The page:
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ISAM: Path based authentication service kickoff

By Leo Farrell posted Sun May 26, 2019 08:27 PM


The ISAM authentication service performs initial and step-up authentication by either browser or API.

A screenshot of the authentication service UI

When using the authentication service it is invoked with one of three parameters to identify the request context, both when starting a new authentication event, or continuing one:

  • TransactionId - Which is used when a context based access policy triggers an authentication service transaction.
  • PolicyId - Used to initiate a new authentication service transaction with a selected policy
  • StateId - Used to continue an already initiated authentication service transaction.

The focus of this blog is initiation of authentication service policy via a PolicyId and some changes which were made in

A PolicyId is a URN, with a prefix unique to the authentication service. An example of a policy ID is:

A screenshot of the ISAM LMI showing a policyId
In this screenshot we can see the 'identifier', the policyId is:

This initiates the out of the box username & password authentication mechanism. All policy IDs have the prefix urn:ibm:security:authenitcation:asf, with the final portion being unique to the policy.

An example of initiating a authentication service flow using the above PolicyId is:

Prior to 9060 the only way which a policy could be presented to the authentication service was via the post or query string parameter PolicyId. This is of note as the PolicyId is not part of the web object, but is instead just a parameter to the authentication service. This makes attaching an ACL or POP to a given policy not possible without using DynURL

In 9060 a new capability to the authentication service was added. A third way to present a PolicyId was added. This takes the form of a new path and a path parameter based off the configured identifier.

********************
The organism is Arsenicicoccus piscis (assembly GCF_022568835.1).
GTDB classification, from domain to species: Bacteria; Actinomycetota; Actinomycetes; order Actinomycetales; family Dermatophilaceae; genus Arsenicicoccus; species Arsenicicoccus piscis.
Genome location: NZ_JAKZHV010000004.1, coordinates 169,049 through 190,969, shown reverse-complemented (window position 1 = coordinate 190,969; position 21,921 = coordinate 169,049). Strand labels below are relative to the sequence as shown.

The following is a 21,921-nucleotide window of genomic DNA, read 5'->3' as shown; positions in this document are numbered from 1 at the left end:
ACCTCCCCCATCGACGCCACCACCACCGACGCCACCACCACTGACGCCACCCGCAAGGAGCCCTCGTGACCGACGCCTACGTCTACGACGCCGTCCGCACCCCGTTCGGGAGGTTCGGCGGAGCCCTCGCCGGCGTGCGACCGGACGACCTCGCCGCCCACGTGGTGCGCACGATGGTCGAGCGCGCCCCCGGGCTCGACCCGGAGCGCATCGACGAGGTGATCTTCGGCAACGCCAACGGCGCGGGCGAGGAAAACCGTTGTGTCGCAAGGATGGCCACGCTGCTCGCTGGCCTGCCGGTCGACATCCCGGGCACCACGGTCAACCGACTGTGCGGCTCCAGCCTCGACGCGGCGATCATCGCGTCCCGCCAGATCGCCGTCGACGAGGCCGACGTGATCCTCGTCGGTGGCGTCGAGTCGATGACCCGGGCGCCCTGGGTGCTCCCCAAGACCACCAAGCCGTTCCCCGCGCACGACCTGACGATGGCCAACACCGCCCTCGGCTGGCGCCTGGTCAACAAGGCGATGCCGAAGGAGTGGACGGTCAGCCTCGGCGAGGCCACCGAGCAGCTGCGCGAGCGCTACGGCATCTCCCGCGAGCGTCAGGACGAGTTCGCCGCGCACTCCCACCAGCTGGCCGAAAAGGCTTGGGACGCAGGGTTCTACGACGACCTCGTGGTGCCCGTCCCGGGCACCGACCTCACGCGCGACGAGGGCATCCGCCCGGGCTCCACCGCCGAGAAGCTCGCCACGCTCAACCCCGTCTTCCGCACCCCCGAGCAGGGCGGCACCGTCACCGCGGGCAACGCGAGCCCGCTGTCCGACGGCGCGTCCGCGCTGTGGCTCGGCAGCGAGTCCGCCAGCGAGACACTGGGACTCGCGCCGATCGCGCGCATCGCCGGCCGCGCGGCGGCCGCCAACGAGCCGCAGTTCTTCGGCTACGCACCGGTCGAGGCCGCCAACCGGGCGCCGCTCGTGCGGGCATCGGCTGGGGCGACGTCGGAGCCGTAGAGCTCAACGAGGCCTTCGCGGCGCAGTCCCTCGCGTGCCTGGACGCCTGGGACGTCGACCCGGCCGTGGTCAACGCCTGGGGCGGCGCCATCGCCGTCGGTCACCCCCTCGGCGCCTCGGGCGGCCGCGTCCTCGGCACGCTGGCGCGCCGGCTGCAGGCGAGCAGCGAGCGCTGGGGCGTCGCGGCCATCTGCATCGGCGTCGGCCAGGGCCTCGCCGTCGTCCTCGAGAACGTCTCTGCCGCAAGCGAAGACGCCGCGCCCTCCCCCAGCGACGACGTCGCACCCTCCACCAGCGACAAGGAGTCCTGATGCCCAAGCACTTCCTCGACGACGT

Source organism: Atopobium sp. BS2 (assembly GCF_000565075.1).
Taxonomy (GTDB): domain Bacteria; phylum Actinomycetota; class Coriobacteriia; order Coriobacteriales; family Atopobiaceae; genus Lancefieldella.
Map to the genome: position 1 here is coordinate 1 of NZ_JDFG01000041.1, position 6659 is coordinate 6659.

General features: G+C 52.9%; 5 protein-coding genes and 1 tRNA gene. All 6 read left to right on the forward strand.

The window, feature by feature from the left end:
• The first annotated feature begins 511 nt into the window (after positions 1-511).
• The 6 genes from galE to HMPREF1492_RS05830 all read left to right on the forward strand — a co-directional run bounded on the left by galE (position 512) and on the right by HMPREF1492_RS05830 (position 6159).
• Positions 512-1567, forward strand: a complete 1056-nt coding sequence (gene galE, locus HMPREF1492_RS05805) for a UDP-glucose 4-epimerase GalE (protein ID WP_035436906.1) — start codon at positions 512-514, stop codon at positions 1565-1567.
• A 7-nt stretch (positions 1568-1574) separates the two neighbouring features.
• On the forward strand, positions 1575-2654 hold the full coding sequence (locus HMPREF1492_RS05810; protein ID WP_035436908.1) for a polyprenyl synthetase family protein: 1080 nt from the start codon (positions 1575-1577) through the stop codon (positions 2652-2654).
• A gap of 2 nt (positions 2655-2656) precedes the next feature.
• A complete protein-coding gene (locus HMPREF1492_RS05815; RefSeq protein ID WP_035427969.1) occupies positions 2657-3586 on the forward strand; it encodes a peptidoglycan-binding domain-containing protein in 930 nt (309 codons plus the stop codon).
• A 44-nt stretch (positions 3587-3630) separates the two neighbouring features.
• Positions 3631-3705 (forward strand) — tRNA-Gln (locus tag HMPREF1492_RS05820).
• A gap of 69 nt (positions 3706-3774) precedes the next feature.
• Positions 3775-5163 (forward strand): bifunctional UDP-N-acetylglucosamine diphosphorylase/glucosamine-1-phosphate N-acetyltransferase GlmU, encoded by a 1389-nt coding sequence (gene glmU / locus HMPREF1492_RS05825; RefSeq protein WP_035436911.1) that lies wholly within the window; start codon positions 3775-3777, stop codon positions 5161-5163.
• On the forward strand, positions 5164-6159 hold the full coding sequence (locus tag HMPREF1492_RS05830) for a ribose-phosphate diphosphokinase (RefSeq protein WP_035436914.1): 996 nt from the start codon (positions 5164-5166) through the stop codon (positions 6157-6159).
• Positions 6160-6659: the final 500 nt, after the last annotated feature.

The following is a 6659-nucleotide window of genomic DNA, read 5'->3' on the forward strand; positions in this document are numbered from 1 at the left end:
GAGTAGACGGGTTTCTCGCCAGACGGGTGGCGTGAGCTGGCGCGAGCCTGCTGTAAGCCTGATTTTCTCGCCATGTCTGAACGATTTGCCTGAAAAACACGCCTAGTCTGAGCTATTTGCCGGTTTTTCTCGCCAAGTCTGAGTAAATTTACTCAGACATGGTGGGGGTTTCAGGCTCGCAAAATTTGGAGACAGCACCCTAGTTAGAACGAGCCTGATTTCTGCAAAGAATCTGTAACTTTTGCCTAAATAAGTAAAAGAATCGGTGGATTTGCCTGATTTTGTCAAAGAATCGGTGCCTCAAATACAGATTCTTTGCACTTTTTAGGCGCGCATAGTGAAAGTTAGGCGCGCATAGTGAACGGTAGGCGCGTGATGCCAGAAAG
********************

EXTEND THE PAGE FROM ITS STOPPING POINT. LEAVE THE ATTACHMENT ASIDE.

This lets the same policy password policy'urn:ibm:security:authentication:asf:password be invoked with the following request instead:

This is a shorter, and more discrete URL. Further more the policy identifier is provided as a path parameter, meaning an ACL or POP can easily be attached to the endpoint in the traditional manner. This offers finer granularity to which parts of the authentication service are available depending on whether or not the user is authenticated, or what groups they are a member of. 

This capability is enabled via an advanced configuration option, sps.authService.policyKickoffMethod. This configuration can be set to one of 3 values which allows for different modes of operation:

  • parameter - The prior to 9060 function, does not enable this enhancement. This is the default value.
  • path - Enables the new kickoff method and does not allow a PolicyId to be presented via parameter
  • both - Allows for operation of both methods, which is useful when migrating. 

When using the authentication service with this new feature, there are a few things to be aware of: 

  •  The path parameter is under a new object "policy"
  •  The PolicyId is shortened, its no longer a URN and is instead just the unique portion of the policy identifier is used.
  •  The web object being accessed is at a different location, so relative URLs in HTML templates may need to be adjusted. This can impact images, CSS and JavaScript on the application. 
When working through a given policy, the URL will remain the policy URI, but will be accessed with a StateId for the current phase of the flow. An example of this is:

This means that in the event of a session timing out, or an invalid StateId error occurring, the URL still contains the initial policy invoked, allowing JavaScript in the browser to re-invoke the policy if desired.

Most of the use cases for this feature are highly practical, consider a policy which you only want to enable users of a certain group to invoke, by attaching a group-based ACL to the policy endpoint access to that policy is now restricted. 

Consider this feature when deploying the authentication service and take a stricter security posture by only allowing users to invoke the policies they need access to.